I did not attempt a study of all the women in the Bible, not even all the good ones. The psalmist described a wife as being “a fruitful vine in the corner of the house.” As positive as that role may be, that was not the type of women I was looking for. After all, society and the church have no problem with women who “know their place.” Biblical approval of the “little woman,” faithfully tending “Kinder, küche, kirche,” is not in question.
I wanted to see how God reacted to women who did not wait for a man’s permission or approval before acting, but who seized the opportunity to act, women who, as Robert Alter described them, were “not content with a vegetative existence in the corner of the house but, when thwarted by the male world or when they find it lacking in moral insight or practical initiative, do not hesitate to take their destiny, or the nation’s, into their own hands.”
So I assembled a list, and eventually came up with 15. Fifteen women who seized the initiative, who often defied convention. I wanted to see how God reacted to them.
What I found at first surprised me, and then as I studied more deeply, it inspired and astonished me. What astonished me was how much I had missed, how little I had understood these tales. Far from echoing the low regard for women in their culture, the biblical writers repeatedly portrayed woman as “a daunting adversary or worthy partner, quite man’s equal in a moral or psychological perspective, capable of exerting just as much power as he through her intelligent resourcefulness.”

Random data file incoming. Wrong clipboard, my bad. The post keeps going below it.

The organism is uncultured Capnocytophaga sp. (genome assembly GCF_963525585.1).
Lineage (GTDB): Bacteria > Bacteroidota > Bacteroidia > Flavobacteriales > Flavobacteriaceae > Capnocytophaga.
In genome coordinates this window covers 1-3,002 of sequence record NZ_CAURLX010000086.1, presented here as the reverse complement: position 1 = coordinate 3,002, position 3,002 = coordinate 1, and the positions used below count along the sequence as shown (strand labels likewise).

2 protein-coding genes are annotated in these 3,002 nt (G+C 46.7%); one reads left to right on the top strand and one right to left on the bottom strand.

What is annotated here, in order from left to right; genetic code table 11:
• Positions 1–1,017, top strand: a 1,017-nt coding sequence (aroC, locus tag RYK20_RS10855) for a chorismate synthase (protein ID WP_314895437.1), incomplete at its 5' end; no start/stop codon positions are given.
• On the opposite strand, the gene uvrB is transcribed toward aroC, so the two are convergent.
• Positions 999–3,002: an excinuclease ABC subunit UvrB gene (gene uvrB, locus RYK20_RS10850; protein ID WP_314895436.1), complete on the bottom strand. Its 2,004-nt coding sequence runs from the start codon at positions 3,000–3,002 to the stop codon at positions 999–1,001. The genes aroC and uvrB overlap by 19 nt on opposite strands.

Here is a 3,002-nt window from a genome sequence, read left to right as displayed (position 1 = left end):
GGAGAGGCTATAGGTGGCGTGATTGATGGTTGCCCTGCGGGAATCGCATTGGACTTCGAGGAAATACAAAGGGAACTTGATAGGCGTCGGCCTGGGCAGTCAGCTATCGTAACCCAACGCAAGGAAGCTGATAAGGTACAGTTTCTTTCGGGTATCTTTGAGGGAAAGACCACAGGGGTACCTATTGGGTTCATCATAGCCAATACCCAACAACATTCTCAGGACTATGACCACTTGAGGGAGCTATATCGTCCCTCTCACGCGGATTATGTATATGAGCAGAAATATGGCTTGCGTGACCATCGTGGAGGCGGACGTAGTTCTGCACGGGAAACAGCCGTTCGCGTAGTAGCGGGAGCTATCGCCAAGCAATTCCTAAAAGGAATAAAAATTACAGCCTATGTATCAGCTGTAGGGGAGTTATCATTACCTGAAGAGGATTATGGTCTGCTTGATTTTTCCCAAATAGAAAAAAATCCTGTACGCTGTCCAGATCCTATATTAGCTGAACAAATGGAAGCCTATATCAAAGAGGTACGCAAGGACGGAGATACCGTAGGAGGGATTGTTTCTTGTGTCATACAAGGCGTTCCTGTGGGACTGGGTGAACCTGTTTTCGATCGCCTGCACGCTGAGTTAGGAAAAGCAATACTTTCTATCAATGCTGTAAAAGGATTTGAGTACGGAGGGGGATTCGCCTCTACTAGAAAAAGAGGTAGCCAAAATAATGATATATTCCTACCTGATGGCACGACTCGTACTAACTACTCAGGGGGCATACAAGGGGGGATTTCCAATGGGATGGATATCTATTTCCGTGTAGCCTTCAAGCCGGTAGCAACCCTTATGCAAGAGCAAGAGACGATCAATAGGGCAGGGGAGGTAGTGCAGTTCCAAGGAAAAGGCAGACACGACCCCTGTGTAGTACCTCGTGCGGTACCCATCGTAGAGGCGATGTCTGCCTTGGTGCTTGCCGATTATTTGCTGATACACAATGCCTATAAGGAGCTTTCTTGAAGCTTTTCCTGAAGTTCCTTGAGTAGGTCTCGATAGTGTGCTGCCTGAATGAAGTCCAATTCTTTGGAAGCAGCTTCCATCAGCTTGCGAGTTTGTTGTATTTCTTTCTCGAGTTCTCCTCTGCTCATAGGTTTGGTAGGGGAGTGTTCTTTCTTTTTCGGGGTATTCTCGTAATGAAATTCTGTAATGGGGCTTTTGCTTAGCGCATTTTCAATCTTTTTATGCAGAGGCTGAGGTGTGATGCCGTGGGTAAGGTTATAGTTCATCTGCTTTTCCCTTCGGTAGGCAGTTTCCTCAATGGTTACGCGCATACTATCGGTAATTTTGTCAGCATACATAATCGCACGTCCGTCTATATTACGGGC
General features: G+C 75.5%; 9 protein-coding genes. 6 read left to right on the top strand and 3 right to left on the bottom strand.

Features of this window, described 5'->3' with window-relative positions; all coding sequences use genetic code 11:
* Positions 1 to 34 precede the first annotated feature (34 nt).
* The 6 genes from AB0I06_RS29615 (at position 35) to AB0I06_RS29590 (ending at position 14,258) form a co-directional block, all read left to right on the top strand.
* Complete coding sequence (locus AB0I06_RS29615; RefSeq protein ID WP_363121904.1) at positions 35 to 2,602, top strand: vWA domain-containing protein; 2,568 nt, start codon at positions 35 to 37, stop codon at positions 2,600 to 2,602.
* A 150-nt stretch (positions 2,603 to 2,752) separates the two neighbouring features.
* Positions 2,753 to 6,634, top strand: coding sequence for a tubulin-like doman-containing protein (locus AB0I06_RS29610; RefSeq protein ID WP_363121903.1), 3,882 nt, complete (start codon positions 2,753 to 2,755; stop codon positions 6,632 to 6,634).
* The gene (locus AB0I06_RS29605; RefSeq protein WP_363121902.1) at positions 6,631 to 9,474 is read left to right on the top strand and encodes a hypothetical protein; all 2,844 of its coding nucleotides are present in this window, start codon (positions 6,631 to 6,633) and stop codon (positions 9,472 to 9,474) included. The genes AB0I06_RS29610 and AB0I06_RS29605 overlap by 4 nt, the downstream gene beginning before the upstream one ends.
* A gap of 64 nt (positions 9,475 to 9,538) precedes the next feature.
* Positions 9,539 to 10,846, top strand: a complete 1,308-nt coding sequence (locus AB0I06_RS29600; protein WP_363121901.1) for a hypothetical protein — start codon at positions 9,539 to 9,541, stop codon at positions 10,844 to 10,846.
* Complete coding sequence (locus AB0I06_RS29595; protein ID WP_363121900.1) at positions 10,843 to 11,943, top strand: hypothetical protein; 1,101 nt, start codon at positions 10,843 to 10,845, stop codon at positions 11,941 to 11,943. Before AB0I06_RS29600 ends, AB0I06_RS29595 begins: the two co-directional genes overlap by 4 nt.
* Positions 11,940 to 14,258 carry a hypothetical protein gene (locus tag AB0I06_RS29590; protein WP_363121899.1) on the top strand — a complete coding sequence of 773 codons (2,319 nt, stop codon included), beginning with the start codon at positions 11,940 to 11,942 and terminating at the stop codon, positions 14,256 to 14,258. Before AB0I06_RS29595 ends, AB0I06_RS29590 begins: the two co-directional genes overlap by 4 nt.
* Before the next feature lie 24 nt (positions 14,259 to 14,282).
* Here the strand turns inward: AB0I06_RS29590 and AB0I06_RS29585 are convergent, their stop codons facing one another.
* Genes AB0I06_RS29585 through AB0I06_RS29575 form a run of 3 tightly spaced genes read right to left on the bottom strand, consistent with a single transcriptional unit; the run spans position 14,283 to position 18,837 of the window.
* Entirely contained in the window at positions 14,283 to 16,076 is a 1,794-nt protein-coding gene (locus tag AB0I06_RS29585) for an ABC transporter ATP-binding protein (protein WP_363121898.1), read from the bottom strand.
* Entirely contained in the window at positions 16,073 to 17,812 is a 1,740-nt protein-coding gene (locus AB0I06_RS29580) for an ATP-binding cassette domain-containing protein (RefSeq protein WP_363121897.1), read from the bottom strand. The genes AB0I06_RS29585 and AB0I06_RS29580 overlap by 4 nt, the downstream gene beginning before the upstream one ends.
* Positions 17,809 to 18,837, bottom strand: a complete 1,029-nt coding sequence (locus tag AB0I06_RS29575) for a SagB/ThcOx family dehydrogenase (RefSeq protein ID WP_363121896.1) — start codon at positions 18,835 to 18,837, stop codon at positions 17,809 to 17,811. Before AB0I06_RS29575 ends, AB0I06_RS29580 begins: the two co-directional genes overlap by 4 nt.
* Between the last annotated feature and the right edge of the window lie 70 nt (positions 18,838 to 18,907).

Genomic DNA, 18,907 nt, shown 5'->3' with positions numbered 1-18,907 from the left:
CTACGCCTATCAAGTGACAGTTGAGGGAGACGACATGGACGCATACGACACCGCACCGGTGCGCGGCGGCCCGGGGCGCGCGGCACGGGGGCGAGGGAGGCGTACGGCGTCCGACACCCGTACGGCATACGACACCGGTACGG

Understand, it was not the musings of some feminist theologian wanting to change all the male pronouns concerning God into female ones that influenced me, nor the fashionable theology of the postmodern era. It was the craftsmanship and content of the stories themselves. What I found amazed and inspired me. And it is these stories I will explore in this series of blog posts.
Read other posts in the “Matriarchs and Prophets” series.
Personal note: I’ve been absent from blogging for a while. That’s because I’ve crashed a car and a hard drive since the end of January. Neither I nor my data was harmed, but each incident provided a series of obstacles I’m still dealing with. Anyway, I’m back, and looking forward to sharing these stories. I will still blog on Adventist identity from time to time, but most of my efforts will be directed at this new series.